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>The story of JSLint is held up as the poster-child of how silly ethical licenses are. The library’s license included the term “The Software shall be used for Good, not Evil”, which was claimed to be pointless and unenforcable because it was so vague. And yet, IBM was sufficiently scared of the possibility of legal trouble that they asked the JSLint author for express permission to use JSLint for evil.

Using an ethical license might result in confused people asking you for permission to do something you specifically said not to in your license?
Found this old story while looking up on ethical licenses: wonko.com/post/jsmin-isnt-welc

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@aiscarvalho @manetta @joanachicau @decentral1se this is interesting for some of the discussions we had and projects you worked on!

@rra @manetta @joanachicau @decentral1se the quoted paragraph is from this article, by the authors of the Do No Harm License (previously named Just World License): hackernoon.com/6-myths-about-e

Would love to know a what you discussed about! I'm still figuring out what to think of these kind of licenses. Though I understand the motivations I can't be convinced by it as a solution. It also seems many proponents are coming from licenses that aren't copyleft, like the MIT license.

@aiscarvalho @rra @manetta @joanachicau hey, cool, you're looking into it! check out https://vvvvvvaria.org/not-for-any for good thinking on navigating this. in general, re: ethical licenses, i wouldn't think in terms of "solutions" but more in terms of why they are important: questioning freedom 0 should be done. the ethical dimension should be addressed. I took a stab at starting up a "Hippocratic-copyleft" work group but ran out of cycles: https://github.com/EthicalSource/hippocratic-copyleft. Happy to hear more / discuss!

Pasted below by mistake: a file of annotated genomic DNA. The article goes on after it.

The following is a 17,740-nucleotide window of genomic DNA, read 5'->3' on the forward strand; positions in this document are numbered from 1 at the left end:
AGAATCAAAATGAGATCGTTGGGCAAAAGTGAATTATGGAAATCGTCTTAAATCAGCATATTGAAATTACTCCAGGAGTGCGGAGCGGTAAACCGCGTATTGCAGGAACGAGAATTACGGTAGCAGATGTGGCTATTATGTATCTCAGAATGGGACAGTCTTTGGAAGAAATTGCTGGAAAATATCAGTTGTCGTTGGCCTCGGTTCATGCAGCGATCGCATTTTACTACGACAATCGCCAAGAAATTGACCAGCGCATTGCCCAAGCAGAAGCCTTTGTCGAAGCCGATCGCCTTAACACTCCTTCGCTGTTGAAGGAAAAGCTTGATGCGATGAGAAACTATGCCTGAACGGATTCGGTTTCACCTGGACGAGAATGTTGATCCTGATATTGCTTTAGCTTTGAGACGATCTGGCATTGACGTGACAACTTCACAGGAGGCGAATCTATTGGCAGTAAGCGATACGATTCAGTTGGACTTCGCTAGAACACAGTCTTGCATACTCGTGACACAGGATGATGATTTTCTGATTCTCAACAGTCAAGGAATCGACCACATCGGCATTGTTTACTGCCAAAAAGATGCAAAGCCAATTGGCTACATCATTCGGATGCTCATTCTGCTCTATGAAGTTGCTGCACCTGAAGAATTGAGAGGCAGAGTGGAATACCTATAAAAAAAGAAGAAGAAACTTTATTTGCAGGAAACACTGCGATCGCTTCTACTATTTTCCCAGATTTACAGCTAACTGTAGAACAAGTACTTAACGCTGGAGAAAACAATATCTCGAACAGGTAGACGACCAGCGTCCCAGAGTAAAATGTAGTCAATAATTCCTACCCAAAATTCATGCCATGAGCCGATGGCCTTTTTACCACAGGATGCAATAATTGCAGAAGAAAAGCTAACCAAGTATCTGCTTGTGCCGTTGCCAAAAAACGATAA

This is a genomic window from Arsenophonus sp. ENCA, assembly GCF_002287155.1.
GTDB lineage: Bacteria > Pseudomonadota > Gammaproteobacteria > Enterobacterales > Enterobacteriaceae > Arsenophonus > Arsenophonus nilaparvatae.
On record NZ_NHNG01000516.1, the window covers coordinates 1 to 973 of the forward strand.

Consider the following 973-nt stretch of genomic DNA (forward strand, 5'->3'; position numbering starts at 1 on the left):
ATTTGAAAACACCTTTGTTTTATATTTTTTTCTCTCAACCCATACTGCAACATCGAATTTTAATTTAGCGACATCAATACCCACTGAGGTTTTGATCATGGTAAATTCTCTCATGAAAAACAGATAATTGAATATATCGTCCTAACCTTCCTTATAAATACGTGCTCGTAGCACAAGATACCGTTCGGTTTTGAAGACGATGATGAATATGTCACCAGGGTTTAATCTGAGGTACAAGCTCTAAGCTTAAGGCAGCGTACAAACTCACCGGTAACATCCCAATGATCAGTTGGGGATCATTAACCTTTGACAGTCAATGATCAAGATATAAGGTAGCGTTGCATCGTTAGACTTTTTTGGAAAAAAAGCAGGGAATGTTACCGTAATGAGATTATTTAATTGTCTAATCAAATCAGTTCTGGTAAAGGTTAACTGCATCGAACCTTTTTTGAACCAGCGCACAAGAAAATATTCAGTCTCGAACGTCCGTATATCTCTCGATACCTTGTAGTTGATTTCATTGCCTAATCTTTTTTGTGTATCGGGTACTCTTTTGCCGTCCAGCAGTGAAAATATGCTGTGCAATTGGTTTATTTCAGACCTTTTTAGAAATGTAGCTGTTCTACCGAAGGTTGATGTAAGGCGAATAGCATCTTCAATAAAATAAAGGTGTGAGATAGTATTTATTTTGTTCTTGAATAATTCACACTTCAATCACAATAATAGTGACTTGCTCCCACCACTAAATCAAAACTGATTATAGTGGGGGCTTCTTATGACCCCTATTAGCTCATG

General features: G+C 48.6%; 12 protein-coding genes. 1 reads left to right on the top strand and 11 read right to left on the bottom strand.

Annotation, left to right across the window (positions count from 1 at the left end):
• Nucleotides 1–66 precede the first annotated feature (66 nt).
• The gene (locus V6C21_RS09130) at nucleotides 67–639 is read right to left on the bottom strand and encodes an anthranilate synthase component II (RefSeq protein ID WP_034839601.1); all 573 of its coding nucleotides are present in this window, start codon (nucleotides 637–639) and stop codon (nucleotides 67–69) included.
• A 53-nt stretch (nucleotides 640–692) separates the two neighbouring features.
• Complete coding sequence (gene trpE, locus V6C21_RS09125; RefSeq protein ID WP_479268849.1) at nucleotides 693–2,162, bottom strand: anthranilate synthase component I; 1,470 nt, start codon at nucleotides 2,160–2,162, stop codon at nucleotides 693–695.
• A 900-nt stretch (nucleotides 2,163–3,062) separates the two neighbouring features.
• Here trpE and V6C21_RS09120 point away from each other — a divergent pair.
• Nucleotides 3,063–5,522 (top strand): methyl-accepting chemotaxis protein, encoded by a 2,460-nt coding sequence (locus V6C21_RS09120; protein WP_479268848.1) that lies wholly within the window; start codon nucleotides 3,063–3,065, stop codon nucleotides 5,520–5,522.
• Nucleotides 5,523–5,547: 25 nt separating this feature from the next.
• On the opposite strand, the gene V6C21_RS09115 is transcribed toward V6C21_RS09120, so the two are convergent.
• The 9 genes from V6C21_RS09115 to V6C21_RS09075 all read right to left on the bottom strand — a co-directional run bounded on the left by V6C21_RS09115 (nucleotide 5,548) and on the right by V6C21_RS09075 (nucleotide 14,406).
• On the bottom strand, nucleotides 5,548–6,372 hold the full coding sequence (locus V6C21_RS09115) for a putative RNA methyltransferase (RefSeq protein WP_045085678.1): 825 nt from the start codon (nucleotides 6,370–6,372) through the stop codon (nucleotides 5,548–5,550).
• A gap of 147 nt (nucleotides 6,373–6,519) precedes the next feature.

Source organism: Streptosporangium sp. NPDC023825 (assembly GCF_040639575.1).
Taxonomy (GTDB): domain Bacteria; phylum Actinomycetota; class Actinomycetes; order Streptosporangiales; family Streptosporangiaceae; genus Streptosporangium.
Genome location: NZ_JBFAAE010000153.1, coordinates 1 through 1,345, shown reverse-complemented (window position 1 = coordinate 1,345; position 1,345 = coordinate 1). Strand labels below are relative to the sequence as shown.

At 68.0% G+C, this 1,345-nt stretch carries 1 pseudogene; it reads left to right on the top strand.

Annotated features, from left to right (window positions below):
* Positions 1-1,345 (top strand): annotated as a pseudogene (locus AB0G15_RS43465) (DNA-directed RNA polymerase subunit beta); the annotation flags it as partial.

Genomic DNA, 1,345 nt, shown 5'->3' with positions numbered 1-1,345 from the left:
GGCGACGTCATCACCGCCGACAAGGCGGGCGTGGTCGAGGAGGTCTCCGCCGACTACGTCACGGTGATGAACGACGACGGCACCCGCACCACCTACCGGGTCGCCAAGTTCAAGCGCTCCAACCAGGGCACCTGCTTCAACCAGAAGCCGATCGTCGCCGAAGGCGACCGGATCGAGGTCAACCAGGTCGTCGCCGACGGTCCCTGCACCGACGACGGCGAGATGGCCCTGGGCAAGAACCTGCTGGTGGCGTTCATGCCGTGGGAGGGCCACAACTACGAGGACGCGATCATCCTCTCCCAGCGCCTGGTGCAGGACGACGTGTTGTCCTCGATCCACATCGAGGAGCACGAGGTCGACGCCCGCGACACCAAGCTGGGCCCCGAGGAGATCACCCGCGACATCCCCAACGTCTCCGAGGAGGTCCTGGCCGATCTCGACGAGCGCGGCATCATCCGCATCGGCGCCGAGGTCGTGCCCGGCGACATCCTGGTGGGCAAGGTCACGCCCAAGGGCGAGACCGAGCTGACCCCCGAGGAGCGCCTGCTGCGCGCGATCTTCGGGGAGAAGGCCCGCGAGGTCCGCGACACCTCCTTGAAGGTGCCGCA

@decentral1se @rra @manetta @joanachicau Thanks for pointing out the toolkit. It's a good framing for the issue and a very sensible way to encourage conversations around licensing.
I'm trying to put together some ideas around openly licensed photos of people and consent. Not directly related to ethical licenses but procrastination took me there :) I'll share
when I get somewhere

@aiscarvalho @decentral1se @manetta @joanachicau by the way have you seen this?

gitlab.constantvzw.org/unbound

a 'non-free' license to think about collective authorship and reuse

@aiscarvalho @manetta @joanachicau @decentral1se I'm also not fully convinced by these ethical licenses. But as @decentral1se mentioned, they work by reintroducing some questions in an environment where the issues of use, licensing, conditionality etc have been severly flattened by the drop-down-menu license picking seen in both GH and things like CC. Your example @aiscarvalho was super in the sense that it demonstrates they do/did have an impact sometimes.

A license with legally unclear terms will result in companies not using the software or asking for a different license (or an exception) is all it means.
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